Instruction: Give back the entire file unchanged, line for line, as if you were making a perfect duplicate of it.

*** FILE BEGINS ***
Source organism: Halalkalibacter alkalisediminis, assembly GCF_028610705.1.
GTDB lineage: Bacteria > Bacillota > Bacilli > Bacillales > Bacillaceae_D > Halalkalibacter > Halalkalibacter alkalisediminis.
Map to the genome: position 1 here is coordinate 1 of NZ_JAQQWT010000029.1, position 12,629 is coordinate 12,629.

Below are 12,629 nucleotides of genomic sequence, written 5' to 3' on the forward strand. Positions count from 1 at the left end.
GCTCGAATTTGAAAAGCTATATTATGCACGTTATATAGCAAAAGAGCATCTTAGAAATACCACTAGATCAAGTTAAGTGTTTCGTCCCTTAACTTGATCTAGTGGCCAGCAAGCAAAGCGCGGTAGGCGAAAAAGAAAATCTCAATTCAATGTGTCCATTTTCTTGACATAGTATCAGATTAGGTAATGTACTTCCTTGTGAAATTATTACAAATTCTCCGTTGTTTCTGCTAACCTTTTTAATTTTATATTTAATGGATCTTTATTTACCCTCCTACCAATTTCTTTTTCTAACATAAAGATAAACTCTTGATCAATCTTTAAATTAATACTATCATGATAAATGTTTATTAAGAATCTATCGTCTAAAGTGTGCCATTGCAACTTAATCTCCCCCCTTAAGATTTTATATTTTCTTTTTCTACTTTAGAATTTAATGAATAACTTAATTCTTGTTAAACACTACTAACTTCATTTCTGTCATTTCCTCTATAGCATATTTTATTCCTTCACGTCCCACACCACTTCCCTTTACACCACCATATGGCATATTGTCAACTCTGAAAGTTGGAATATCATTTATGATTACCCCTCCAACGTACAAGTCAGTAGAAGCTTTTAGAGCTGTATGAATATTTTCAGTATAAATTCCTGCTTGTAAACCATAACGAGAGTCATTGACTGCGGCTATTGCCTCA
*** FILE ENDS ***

Source organism: Halalkalibacter alkalisediminis, assembly GCF_028610705.1.
GTDB lineage: Bacteria > Bacillota > Bacilli > Bacillales > Bacillaceae_D > Halalkalibacter > Halalkalibacter alkalisediminis.
Map to the genome: position 1 here is coordinate 1 of NZ_JAQQWT010000029.1, position 12,629 is coordinate 12,629.

Below are 12,629 nucleotides of genomic sequence, written 5' to 3' on the forward strand. Positions count from 1 at the left end.
GCTCGAATTTGAAAAGCTATATTATGCACGTTATATAGCAAAAGAGCATCTTAGAAATACCACTAGATCAAGTTAAGTGTTTCGTCCCTTAACTTGATCTAGTGGCCAGCAAGCAAAGCGCGGTAGGCGAAAAAGAAAATCTCAATTCAATGTGTCCATTTTCTTGACATAGTATCAGATTAGGTAATGTACTTCCTTGTGAAATTATTACAAATTCTCCGTTGTTTCTGCTAACCTTTTTAATTTTATATTTAATGGATCTTTATTTACCCTCCTACCAATTTCTTTTTCTAACATAAAGATAAACTCTTGATCAATCTTTAAATTAATACTATCATGATAAATGTTTATTAAGAATCTATCGTCTAAAGTGTGCCATTGCAACTTAATCTCCCCCCTTAAGATTTTATATTTTCTTTTTCTACTTTAGAATTTAATGAATAACTTAATTCTTGTTAAACACTACTAACTTCATTTCTGTCATTTCCTCTATAGCATATTTTATTCCTTCACGTCCCACACCACTTCCCTTTACACCACCATATGGCATATTGTCAACTCTGAAAGTTGGAATATCATTTATGATTACCCCTCCAACGTACAAGTCAGTAGAAGCTTTTAGAGCTGTATGAATATTTTCAGTATAAATTCCTGCTTGTAAACCATAACGAGAGTCATTGACTGCGGCTATTGCCTCA